Cheered by Puppets of They Might Be Giants… at Terminal 5

The way out of Shalel Lounge encourages light eating and keen eyesight.

Part I: The FUNK: “I feel like there is an evil gnome in black fake leather and he’s in my chest, making everything difficult,” Lala said to Laszlo, who had just bought her dinner at a subterranean restaurant called Shalel Lounge.

“Well, it is possible that such things as gnomes live down here. Let’s get another martini.” He signaled the waitress and looked around at the moist rock walls and burbling stream next to them.

“Also, we need a crepe pan. For crepes. Where’s my phone?” Lala started rummaging through her bag. “I love this place, don’t you? Where’s my phone? I hate everyone.”

Laszlo: “I’m writing all of that down so you know what you sound like.”

"Alcohol as art," says Laszlo. "And prozac," says Lala.

When authorities arrived at the scene (a woman had been brutally held underwater in the restaurant's indoor pond) they found her boyfriend, soaking wet and raving that her last words had been: "This place has too many roses."

Part II – The MUSIC

Setting: Terminal 5 to watch “They Might Be Giants.”

Lala had fond memories of them. “All the smart kids in middle school listened to them,” she explained.

“Did you listen to them?” asked Laszlo.

“I did not,” she said and sniffed.

Fun fact: All concerts should have backdrops with dogs in them.

They Might Be Giants: They are smart. They use puppets. (Always a winning strategy, in Laz’s opinion). They play a variety of instruments and are unfathomably eclectic: Sometimes they sound like REM does Sergeant Pepper’s Lonely Hearts Club Band.

In case the dogs get hungry, bands should also include bones in their concert backdrops.

The song “Triangle Man” had the audience tipping backward and forward in  polite standing-room-only camaraderie. Lala was holding out her serious footwork for “Istanbul (not Constantinople)” but they didn’t play it.

“We are now going to be conducting 4 to 40 minutes of negativity,” said co-founder John Flansburgh. He and partner-in-chime John Linnell then asked the crowd to divide down the middle. Everyone on the left side of a flashlight beam directed down the center of the huge concert space was to yell “People! People! People!” Everyone on the right was to yell  “Apes! Apes! Apes!”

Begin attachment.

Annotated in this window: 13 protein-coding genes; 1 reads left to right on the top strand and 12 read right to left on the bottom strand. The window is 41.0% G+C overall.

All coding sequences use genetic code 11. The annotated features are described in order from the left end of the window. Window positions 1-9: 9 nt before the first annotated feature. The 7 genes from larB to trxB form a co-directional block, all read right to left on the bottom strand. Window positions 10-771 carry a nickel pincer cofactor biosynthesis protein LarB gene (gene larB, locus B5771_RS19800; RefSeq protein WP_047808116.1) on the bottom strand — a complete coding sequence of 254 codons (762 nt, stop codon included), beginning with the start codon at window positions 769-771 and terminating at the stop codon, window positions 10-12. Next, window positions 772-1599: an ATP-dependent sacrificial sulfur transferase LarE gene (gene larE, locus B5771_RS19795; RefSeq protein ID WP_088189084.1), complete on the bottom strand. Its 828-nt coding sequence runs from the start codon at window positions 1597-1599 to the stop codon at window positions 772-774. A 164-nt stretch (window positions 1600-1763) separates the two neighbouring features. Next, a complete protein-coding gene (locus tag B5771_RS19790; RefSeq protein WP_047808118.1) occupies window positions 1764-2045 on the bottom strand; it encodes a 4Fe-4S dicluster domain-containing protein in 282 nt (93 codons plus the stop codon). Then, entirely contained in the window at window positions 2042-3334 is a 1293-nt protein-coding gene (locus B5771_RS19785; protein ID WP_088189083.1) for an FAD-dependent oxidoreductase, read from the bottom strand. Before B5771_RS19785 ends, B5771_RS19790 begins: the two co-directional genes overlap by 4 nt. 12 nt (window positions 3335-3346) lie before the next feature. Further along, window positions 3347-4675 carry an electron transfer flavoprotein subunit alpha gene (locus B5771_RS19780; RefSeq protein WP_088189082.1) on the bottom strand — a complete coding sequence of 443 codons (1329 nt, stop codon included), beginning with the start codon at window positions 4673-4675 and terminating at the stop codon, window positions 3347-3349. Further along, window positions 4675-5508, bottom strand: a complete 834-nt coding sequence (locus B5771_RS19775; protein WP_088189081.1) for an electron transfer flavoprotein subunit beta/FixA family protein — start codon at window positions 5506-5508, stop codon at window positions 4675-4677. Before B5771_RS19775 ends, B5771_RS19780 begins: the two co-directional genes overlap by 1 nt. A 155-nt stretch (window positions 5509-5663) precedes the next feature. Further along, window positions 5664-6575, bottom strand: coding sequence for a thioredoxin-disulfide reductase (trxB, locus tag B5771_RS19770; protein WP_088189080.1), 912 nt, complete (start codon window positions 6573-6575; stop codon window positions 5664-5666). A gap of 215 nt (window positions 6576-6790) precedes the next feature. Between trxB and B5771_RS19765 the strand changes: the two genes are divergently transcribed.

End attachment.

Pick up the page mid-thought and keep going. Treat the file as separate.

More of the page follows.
Everyone obeyed. At the end he declared that the “people” had won, and that the “apes” must now re assimilate with the “people.”

Pictured: An ape, or a monkey. Or something. "I've had better leaves," he's thinking. The fingers are Lala's.

  • A bizarre, deep-throated instrument was described thus: “The base clarinet, known by many, feared by all…The national geographic society lists it as rock’s most endangered instruments.”
  • A new album was described thus: “Our new album is great. It has two sides… “
  • And finally, Lala’s bad mood was obliterated utterly, and the evening saved for our daring duo of lovers, when one of the band members passed on this bit of wisdom: “My wife calls the unfolded but clean laundry in the middle of the floor “Floordrobe.””

“See?” said Lala. “I’m not so messy. I am alternately organized. And, I’m in a much better mood now.”

Laszlo said nothing. Yet as Lala walked away he whispered under his breath: “That’s why you’re an ape, and I’m a people.”


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